Over the next couple of weeks and months ahead there will be some additions and subtractions to the Maryland hoops roster just as there will be across the country. Mark Turgeon and his guys have been pretty damn consistent about pulling rabbits out of the recruiting hat late in the recruiting process pretty much every year.

With all the ‘coulds’ and ‘ifs’ It may be more important now than ever this year.

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Chris Knoche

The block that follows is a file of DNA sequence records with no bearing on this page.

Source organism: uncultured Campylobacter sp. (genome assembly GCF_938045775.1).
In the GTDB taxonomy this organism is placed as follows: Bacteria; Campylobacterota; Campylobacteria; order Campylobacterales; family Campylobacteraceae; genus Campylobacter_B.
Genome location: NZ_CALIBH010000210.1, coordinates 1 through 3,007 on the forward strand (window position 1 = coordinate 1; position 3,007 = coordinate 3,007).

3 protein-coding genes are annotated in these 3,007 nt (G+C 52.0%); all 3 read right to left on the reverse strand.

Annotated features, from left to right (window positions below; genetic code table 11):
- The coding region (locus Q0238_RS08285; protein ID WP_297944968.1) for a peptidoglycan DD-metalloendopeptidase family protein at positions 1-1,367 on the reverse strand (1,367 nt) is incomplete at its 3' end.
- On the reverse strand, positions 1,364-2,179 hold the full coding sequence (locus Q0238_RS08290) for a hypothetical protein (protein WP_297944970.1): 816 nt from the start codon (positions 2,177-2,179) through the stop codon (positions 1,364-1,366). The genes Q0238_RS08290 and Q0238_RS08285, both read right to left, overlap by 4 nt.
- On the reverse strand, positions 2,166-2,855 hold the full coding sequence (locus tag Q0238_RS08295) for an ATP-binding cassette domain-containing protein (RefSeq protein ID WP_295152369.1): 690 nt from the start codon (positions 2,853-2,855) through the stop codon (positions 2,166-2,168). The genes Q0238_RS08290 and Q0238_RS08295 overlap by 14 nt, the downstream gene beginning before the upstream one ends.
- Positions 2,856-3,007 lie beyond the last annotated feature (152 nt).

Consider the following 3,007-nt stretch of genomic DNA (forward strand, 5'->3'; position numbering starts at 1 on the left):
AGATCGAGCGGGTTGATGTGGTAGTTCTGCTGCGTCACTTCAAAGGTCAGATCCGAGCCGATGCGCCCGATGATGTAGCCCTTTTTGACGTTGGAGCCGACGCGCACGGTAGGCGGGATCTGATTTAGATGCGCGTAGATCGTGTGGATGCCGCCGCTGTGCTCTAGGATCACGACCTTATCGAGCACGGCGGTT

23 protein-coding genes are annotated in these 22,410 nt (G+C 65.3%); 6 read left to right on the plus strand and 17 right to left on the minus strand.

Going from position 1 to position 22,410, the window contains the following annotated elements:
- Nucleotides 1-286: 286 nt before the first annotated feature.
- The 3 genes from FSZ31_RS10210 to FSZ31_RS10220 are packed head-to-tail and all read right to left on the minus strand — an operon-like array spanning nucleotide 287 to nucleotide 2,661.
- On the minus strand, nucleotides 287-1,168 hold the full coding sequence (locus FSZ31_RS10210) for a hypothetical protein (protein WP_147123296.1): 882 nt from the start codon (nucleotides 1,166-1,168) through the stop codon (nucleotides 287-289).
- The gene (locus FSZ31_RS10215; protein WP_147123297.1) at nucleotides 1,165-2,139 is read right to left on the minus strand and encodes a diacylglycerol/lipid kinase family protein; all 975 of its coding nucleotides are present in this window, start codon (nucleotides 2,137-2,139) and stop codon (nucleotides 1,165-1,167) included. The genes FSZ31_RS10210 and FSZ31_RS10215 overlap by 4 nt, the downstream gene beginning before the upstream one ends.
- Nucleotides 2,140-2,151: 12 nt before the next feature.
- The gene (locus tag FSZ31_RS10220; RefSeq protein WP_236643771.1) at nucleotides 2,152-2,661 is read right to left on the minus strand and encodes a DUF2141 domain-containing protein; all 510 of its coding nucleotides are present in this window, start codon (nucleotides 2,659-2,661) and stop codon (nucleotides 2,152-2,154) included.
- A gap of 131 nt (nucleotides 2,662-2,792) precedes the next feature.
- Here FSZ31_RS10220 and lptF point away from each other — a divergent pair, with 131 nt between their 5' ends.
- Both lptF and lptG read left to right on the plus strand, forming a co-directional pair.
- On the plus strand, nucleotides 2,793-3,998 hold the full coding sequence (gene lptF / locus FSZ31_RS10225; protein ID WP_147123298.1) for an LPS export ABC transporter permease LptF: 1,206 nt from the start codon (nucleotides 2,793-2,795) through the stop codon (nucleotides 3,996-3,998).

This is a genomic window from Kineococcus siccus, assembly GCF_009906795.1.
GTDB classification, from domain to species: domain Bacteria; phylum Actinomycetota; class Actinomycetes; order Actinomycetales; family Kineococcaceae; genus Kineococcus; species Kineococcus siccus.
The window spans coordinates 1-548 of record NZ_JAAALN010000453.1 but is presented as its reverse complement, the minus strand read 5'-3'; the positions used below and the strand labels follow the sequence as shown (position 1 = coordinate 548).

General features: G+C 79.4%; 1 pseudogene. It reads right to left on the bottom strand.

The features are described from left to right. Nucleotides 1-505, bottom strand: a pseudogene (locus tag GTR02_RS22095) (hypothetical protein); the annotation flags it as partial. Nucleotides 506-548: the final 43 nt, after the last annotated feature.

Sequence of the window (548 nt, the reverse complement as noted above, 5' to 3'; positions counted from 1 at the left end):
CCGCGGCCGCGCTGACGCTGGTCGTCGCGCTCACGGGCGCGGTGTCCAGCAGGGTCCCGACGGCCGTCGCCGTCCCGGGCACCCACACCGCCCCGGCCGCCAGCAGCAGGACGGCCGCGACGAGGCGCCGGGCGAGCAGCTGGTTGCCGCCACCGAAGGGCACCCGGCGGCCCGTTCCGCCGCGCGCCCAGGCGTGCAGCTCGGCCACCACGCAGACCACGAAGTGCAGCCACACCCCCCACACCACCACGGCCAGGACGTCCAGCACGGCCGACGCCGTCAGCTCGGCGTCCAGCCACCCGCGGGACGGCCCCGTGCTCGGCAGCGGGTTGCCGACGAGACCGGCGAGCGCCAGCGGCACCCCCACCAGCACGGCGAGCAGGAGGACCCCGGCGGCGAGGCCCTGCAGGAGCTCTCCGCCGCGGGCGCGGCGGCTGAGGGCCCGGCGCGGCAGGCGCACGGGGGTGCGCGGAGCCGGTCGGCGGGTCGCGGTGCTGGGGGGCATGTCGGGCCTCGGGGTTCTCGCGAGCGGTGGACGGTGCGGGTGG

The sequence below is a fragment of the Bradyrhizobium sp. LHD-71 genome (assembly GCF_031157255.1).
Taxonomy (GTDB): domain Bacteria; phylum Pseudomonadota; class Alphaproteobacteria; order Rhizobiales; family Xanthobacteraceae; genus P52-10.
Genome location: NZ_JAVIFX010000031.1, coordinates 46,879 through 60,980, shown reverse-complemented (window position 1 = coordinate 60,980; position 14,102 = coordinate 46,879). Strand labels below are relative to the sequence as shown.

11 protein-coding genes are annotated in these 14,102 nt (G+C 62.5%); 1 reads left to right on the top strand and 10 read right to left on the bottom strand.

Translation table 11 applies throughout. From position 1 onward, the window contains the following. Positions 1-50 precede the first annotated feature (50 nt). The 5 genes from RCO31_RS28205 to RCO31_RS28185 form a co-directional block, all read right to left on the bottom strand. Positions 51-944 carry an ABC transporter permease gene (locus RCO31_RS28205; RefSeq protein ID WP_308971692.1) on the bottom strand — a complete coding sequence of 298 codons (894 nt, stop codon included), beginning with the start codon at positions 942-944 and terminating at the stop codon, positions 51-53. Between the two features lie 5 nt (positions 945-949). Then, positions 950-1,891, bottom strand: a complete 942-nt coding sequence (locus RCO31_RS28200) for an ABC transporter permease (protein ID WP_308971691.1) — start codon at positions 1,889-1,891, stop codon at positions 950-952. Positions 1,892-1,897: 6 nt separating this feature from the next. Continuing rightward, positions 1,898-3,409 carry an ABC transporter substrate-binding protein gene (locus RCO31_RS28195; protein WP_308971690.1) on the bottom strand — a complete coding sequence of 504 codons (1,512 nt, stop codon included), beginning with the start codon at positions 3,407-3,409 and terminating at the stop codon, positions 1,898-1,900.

Chris Knoche, a former player and head coach at American University who has worked in radio and television for the past twelve years, is in his 15th season as the color analyst for the Terps men’s basketball radio broadcasts. Knoche spent 17 seasons at American, playing the 1979-80 and 1980-81 seasons under former Terrapin coach Gary Williams before moving into an assistant coaching position and later servicing seven seasons (1991-1997) as the Eagles’ head coach. Prior to joining Maryland’s broadcast crew, he worked 40-50 games each of the previous two seasons as a color commentator, including stints on the Ivy League Game of the Week on Westwood One/CBS Radio and Ivy League Game of the Week for DirecTV and for HDTV. He has also worked telecasts for ESPN and CSN, in addition to doing radio and television analysis for George Mason University games. Currently he makes regular guest appearances on the highly rated “The Sports Reporters” on ESPN 980 in Washington, DC.